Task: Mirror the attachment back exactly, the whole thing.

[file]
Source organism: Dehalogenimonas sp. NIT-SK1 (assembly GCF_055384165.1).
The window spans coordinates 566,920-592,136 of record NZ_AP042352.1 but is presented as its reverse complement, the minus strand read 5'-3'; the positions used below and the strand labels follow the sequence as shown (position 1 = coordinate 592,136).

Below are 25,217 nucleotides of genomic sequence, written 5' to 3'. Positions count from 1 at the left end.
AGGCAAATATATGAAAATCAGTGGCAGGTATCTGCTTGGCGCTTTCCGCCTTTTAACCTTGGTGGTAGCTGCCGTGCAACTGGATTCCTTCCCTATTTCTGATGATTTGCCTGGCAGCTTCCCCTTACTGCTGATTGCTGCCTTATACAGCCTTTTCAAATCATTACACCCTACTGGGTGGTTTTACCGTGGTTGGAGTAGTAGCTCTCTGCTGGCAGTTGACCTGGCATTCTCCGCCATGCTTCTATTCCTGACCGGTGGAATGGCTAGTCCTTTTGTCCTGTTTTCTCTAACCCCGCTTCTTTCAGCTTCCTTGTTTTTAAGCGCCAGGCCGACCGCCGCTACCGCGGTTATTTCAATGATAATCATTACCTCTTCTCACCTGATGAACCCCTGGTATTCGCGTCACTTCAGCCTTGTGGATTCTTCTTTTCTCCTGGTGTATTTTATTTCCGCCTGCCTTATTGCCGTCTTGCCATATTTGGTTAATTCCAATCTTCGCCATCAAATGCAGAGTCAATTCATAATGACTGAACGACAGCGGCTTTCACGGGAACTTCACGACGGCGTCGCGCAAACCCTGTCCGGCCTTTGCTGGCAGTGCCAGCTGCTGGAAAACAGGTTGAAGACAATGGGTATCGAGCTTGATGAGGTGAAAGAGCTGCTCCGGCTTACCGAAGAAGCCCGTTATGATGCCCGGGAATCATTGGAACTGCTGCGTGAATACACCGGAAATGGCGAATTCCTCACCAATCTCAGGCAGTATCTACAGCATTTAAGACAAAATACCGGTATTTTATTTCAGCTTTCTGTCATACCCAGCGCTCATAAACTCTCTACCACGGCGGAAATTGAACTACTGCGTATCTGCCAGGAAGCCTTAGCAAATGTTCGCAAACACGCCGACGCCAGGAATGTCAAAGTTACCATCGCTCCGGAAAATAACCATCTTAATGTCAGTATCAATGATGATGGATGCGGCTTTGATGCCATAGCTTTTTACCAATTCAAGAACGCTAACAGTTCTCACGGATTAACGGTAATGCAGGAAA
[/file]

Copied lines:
Source organism: Dehalogenimonas sp. NIT-SK1 (assembly GCF_055384165.1).
The window spans coordinates 566,920-592,136 of record NZ_AP042352.1 but is presented as its reverse complement, the minus strand read 5'-3'; the positions used below and the strand labels follow the sequence as shown (position 1 = coordinate 592,136).

Below are 25,217 nucleotides of genomic sequence, written 5' to 3'. Positions count from 1 at the left end.
AGGCAAATATATGAAAATCAGTGGCAGGTATCTGCTTGGCGCTTTCCGCCTTTTAACCTTGGTGGTAGCTGCCGTGCAACTGGATTCCTTCCCTATTTCTGATGATTTGCCTGGCAGCTTCCCCTTACTGCTGATTGCTGCCTTATACAGCCTTTTCAAATCATTACACCCTACTGGGTGGTTTTACCGTGGTTGGAGTAGTAGCTCTCTGCTGGCAGTTGACCTGGCATTCTCCGCCATGCTTCTATTCCTGACCGGTGGAATGGCTAGTCCTTTTGTCCTGTTTTCTCTAACCCCGCTTCTTTCAGCTTCCTTGTTTTTAAGCGCCAGGCCGACCGCCGCTACCGCGGTTATTTCAATGATAATCATTACCTCTTCTCACCTGATGAACCCCTGGTATTCGCGTCACTTCAGCCTTGTGGATTCTTCTTTTCTCCTGGTGTATTTTATTTCCGCCTGCCTTATTGCCGTCTTGCCATATTTGGTTAATTCCAATCTTCGCCATCAAATGCAGAGTCAATTCATAATGACTGAACGACAGCGGCTTTCACGGGAACTTCACGACGGCGTCGCGCAAACCCTGTCCGGCCTTTGCTGGCAGTGCCAGCTGCTGGAAAACAGGTTGAAGACAATGGGTATCGAGCTTGATGAGGTGAAAGAGCTGCTCCGGCTTACCGAAGAAGCCCGTTATGATGCCCGGGAATCATTGGAACTGCTGCGTGAATACACCGGAAATGGCGAATTCCTCACCAATCTCAGGCAGTATCTACAGCATTTAAGACAAAATACCGGTATTTTATTTCAGCTTTCTGTCATACCCAGCGCTCATAAACTCTCTACCACGGCGGAAATTGAACTACTGCGTATCTGCCAGGAAGCCTTAGCAAATGTTCGCAAACACGCCGACGCCAGGAATGTCAAAGTTACCATCGCTCCGGAAAATAACCATCTTAATGTCAGTATCAATGATGATGGATGCGGCTTTGATGCCATAGCTTTTTACCAATTCAAGAACGCTAACAGTTCTCACGGATTAACGGTAATGCAGGAAA